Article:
Social Satire in The Adventures of Huckleberry Finn Essay


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Satire is a genre of literature in which things such as vices, follies, abuses, and shortcomings are ridiculed with the intent of shaming individuals, and society itself, into improvement. Although satire is usually comedic, it is usually used for constructive criticism. In Mark Twain’s The Adventures of Huckleberry Finn, satire is used to point out the faults and stupidity of America and its people during the 1840s and to ridicule them in a comedic way. `In this story, Twain uses many examples to express social satire. One of these examples is religious.


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Don’t just do it, do it with heart. Religion isn’t the only form of social satire that Twain uses in The Adventures of Huckleberry Finn. He also uses lying as a form of satire. Lying plays a big part in the story and is used throughout the whole book. The main character, Huckleberry Finn, is the main culprit for this topic.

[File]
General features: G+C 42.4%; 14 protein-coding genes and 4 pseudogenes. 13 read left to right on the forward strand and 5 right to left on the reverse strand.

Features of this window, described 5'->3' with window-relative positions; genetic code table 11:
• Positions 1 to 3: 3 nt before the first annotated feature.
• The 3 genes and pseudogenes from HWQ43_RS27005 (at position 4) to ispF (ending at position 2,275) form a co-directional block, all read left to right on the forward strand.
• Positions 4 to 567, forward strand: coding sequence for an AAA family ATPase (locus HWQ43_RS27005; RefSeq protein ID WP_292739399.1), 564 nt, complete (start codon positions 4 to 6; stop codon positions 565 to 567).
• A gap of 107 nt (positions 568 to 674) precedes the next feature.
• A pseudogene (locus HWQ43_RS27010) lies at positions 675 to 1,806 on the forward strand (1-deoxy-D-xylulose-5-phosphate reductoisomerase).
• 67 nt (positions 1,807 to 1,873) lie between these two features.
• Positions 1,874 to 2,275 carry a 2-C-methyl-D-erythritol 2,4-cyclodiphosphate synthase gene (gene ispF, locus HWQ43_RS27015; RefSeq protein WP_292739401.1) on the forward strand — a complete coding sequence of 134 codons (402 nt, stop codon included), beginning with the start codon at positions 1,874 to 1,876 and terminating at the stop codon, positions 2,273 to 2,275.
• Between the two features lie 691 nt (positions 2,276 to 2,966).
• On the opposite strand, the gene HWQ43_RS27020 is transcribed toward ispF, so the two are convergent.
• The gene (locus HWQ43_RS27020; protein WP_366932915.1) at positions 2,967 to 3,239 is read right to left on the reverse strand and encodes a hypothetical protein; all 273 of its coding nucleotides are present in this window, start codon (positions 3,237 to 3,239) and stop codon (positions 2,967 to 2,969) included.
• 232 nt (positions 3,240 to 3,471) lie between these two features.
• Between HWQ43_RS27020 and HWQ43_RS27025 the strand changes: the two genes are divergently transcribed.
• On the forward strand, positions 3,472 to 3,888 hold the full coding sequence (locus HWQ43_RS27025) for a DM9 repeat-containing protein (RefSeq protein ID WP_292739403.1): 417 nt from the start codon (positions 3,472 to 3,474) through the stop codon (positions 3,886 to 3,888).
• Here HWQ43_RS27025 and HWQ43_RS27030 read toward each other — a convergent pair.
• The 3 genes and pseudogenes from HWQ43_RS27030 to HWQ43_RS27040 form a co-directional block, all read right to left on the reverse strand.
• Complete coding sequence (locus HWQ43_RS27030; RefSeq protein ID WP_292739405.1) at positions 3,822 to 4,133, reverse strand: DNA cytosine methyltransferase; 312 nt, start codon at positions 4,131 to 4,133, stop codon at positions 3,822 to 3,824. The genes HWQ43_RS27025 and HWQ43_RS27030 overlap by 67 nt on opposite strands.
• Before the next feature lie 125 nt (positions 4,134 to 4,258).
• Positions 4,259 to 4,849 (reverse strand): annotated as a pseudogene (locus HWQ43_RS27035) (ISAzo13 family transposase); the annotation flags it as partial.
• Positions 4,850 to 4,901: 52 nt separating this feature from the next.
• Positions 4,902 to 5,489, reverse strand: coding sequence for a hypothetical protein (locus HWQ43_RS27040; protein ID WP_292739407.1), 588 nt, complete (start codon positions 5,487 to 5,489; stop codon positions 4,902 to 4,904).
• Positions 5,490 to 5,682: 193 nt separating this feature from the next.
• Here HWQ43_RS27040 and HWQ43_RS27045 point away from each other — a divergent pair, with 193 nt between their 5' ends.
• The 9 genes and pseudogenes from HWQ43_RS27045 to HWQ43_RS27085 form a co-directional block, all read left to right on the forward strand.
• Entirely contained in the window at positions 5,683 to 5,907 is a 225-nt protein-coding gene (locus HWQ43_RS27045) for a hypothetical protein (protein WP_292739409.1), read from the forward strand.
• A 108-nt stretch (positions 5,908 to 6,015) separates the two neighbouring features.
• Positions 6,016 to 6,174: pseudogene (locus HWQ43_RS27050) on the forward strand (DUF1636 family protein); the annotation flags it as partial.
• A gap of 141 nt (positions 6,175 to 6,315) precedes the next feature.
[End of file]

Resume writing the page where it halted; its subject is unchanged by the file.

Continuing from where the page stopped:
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After being unshackled and taken out of his room to do a job, Jim is brought back to his room and left unchained. Here he has a chance to escape but doesn’t. Social satire is used many times to reflect the morals of certain groups and time periods, while making fun its beliefs and criticizing their flaws. The social satire used in Huck Finn was used to ridicule the flaws of the 1840s and also the flaws, such as racism, that were still strong during the 1880s, when the book was published. Throughout the story, Twain does a good job of ridiculing the flaws of those times in a funny, comedic way, and also reflecting the morals that should be followed.


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